Hobby Boss 1/48 P-47D Thunderbolt
|REVIEWER:||Scott Van Aken|
|NOTES:||New tool 'Easy Assembly' kit.|
The P-47 was the most produced American fighter of World War II. It could literally obliterate targets with its eight .50 machine guns and, something remarkable, was the mount of the US top scorer in Europe, the late Francis Gabreski.
The Thunderbolt followed a similar route to the P-51, having first been produced with a razorback, but it acquired a bubble canopy from the block 25 of the ‘D’ version and kept it. It served in the Pacific as well, giving valuable ground support to the troops fighting in the jungle and it eventually flew right into the sixties in South America; nowadays, you can still hear its big Pratt & Whitney R-2800 growl at air shows.
Hobby Boss started in the kit business by doing easy to assemble 1/72 kits. I am sure that many of us have built and enjoyed these kits. Now it is time to look at 1/48 for these types of kits. The first one I have seen is this P-47D Thunderbolt. As you would expect, all of the mounting tabs are quite large and I am sure that most if not all the kit can be assembled with no or minimal glue.
Starting with the cockpit, there is a nicely done interior that has a seat, instrument panel with gunsight, control stick and a set of head armor that fits into a tub. There is a decal to fit over the instrument blanks on the instrument panel. A tail wheel well with gear snaps into place and before you put together the fuselage halves, you need to insert some exhaust flaps in the front and the turbo face in the aft fuselage.
Wings have nicely done wheel wells with the tires trapping a plastic tubing section. This is later pressed onto the one piece main gear/lower gear piece. The inner doors and upper outer doors slot into tabs. Wheels have covers. The engine is molded into the forward cowling piece. Before attaching this, you stick another of those tubing sections to hold the Curtiss Electric asymmetrical prop (oddly, the markings guide shows you installing Hamilton Standard logos). The leading edge section that has guns is separate. You have a one piece canopy and the flat looking centerline tank.
As with any simplified kit, things are pretty basic. The turbo outlet doors are molded in the closed position, so no need to cut the fuselage insignia for these. The biggest thing missing are wing pylons. This is a bit of a mystery as just about all if not all bubble top P-47s had these on the wings. Granted, they could be removed, but the vast majority of images show them mounted. The aircraft also does not have the dorsal fillet carried on later war P-47Ds.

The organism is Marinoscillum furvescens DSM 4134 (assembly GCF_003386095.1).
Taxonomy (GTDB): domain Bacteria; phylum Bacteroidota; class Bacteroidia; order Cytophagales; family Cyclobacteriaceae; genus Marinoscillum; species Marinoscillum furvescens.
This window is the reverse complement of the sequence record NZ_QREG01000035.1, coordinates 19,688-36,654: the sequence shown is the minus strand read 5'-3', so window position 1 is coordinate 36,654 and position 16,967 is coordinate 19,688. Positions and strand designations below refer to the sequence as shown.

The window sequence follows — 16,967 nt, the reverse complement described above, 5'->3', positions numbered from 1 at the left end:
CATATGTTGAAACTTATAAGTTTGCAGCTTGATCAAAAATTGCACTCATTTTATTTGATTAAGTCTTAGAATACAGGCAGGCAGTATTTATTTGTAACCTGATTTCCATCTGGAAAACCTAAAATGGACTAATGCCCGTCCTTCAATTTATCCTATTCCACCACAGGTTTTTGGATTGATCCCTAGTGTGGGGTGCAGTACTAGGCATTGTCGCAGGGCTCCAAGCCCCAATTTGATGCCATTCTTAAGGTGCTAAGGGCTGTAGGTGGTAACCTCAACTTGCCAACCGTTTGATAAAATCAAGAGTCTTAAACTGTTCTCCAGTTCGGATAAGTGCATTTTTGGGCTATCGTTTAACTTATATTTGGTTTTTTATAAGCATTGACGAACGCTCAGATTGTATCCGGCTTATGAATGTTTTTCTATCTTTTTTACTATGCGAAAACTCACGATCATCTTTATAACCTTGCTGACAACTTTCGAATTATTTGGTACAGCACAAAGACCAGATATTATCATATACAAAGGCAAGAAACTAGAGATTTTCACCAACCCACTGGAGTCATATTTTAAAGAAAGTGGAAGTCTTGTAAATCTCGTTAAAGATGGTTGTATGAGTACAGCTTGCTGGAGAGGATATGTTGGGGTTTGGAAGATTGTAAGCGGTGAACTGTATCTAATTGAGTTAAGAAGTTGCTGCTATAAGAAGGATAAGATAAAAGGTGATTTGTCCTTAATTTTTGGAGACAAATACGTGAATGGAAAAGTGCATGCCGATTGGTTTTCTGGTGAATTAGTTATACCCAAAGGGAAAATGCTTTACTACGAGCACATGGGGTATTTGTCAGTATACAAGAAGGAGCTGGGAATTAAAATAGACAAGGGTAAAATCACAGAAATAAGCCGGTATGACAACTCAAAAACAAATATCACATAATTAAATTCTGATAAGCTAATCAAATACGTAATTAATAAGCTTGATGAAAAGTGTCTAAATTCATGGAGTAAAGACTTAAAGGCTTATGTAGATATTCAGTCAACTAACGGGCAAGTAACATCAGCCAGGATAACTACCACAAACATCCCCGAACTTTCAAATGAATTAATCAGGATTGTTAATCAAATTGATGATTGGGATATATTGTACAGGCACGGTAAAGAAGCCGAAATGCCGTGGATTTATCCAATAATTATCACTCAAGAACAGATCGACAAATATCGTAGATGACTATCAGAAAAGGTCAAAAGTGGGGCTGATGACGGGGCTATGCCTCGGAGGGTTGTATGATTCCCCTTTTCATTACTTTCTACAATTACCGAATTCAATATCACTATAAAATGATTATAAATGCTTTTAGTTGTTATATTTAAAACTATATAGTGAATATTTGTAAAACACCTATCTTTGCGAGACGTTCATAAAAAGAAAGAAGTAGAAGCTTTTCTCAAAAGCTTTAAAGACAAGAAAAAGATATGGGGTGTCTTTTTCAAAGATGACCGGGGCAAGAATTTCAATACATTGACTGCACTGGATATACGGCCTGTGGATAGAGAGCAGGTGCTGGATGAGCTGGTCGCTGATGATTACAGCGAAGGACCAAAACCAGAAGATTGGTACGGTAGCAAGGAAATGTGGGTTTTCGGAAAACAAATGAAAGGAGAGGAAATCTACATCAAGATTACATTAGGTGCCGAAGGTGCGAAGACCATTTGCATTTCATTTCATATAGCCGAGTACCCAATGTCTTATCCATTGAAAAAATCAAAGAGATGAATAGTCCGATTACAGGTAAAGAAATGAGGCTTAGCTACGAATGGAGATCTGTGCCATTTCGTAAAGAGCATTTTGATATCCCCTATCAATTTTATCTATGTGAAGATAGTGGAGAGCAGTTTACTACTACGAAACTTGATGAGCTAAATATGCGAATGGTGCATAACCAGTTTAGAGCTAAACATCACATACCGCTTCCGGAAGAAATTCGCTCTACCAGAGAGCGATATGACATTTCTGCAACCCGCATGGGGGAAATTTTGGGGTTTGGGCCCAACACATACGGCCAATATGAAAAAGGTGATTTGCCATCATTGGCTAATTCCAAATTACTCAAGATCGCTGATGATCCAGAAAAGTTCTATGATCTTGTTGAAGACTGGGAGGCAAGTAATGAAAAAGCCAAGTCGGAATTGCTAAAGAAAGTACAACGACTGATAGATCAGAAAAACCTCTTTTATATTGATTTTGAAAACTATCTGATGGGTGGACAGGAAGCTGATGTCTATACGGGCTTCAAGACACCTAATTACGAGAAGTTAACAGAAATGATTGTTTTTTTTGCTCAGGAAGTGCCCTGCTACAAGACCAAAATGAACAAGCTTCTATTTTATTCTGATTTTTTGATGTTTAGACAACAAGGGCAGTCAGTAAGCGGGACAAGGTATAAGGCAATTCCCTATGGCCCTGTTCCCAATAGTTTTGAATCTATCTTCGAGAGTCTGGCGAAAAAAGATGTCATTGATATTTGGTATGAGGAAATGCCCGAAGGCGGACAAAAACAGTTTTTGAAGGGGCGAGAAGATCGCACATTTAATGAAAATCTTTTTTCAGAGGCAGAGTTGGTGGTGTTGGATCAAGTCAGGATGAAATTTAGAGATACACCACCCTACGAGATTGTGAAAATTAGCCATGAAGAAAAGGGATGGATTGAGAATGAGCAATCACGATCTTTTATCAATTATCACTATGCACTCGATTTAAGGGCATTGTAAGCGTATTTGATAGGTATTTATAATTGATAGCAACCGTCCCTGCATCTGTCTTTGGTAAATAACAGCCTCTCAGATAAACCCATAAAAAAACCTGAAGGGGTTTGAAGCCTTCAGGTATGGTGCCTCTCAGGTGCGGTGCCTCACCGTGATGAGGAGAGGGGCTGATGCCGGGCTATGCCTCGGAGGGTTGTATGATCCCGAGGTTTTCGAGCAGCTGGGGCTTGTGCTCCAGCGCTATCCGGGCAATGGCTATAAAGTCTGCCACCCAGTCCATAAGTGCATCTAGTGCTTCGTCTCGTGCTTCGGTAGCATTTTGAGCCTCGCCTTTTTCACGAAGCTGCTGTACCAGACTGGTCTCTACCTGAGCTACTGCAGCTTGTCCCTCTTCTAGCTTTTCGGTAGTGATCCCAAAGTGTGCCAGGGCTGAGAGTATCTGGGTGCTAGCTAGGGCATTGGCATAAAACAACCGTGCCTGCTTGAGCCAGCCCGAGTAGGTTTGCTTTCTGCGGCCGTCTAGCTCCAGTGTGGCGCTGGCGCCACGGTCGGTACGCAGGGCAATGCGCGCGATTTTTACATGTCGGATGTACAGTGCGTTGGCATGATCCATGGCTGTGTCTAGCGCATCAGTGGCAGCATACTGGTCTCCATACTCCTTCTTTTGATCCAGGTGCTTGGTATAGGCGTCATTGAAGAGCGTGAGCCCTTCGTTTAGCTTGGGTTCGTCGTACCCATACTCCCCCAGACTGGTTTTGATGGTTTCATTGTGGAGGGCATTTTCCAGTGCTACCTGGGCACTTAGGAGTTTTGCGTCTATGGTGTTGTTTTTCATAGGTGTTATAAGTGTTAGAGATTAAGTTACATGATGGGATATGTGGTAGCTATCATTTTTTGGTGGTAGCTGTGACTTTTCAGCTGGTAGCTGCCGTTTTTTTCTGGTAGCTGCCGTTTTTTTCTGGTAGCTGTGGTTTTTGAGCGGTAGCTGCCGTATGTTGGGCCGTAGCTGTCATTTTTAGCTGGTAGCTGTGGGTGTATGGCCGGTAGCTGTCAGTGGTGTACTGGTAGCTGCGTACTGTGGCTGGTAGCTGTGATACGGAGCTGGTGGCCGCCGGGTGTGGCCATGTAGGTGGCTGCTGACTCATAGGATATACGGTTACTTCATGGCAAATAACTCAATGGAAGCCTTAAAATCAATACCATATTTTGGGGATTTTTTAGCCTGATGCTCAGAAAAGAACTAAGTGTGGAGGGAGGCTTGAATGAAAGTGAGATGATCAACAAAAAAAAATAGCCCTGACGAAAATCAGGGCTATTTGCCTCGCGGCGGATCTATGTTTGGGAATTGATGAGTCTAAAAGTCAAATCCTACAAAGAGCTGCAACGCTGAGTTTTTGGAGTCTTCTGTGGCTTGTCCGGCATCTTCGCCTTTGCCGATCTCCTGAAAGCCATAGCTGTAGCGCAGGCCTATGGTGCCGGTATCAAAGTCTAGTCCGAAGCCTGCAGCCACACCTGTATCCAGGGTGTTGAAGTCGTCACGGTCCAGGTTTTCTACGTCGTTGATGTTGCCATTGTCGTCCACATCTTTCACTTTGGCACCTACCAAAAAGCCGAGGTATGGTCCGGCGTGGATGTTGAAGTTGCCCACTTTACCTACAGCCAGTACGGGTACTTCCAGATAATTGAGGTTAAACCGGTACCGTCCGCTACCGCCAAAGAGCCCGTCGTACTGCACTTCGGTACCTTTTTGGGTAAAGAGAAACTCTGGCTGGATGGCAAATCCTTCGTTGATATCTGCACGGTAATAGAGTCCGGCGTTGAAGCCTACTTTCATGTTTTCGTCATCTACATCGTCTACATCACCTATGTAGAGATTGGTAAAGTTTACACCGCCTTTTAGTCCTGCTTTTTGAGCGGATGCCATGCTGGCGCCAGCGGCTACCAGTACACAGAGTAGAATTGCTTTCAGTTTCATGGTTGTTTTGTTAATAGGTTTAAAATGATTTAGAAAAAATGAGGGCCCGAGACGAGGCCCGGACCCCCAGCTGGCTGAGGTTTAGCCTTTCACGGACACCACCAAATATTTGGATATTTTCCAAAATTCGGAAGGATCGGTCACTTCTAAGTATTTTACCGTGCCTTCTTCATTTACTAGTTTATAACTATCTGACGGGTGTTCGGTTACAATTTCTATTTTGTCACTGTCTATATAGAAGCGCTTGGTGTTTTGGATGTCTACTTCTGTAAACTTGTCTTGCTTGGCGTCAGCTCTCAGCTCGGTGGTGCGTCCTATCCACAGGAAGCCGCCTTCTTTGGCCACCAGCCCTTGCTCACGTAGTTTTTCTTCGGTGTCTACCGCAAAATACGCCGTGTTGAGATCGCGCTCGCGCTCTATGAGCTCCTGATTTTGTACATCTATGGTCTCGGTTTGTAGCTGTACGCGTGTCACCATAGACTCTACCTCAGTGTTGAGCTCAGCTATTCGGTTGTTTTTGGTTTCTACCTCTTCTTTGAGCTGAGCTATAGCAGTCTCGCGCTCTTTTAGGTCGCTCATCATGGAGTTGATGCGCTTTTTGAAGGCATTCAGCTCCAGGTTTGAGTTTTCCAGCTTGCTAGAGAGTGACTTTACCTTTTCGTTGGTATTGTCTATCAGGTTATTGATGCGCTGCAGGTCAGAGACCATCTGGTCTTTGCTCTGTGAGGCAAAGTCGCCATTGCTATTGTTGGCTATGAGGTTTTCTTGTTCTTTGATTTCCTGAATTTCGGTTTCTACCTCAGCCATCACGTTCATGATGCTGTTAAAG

Markings are for two planes. Both are shown on the box art and will require considerable masking and painting by the builder. One is the P-47D-25 of Francis Gabreski while with the 61 FS/56 FG in RAF Green/Grey over RAF Light Grey. This plane has full D-Day stripes on the wings and lower fuselage as well as the white tailplane stripes. It carries a red rudder and forward cowling. All this will need to be painted. The other is the P-47D-30 of Howard Parts with the 531 FS/405 FG. This one has the invasion stripes on the lower fuselage with black tailplane stripes. The red on the cowling will need to be painted as will the invasion stripes.
Decals are nicely printed and should work quite well. I should mention that the wheel wells are shown as painted chromate green when they should be chromate yellow. Interior is dark bronze green, I believe.
I am sure that many will be quite pleased with this kit. It is well molded and has the sort of detail that one expects with modern kits. I do wonder at the complex camo scheme for what is basically a semi-beginner's kit. Those who are really into the P-47 may well pass on this one due to the lack of wing pylons and fact that the prop and wheels may not be applicable to the markings offered in the kit. I should mention that I am not a P-47ista so do not know if these items are proper for the markings provided. I would hope that one will let me know one way or the other. This sort of thing is somewhat common with their quick build 1/72 kits so in many ways is to be expected. It is obvious that this kit, like their similar 1/72 offerings, is aimed at the beginning modeler. If you want what looks like a pretty trouble-free build and are not picky about things such as matching markings, prop and wheels, and the lack of pylons is not a concern, then this is one you should seriously consider.
Late note: I received the following from those who
know more than I on the subject: "According to photos, both versions of
the airplane shown should have the Hamilton-Standard prop. In fact, all versions
of the P-47 prop could be used and was. I have a photo of a 78th FG razorback
using the prop the kit has, while many people think each version had a specific
prop, that isn't the case.
The Gabreski airplane did not have under wing pylons. The 405thFG bird did."
Thanks to Squadron Products for the preview kit. Get this one today at your local shop or have them order it for you.
If you would like your product reviewed fairly and fairly quickly , please contact me or see other details in the Note to Contributors.
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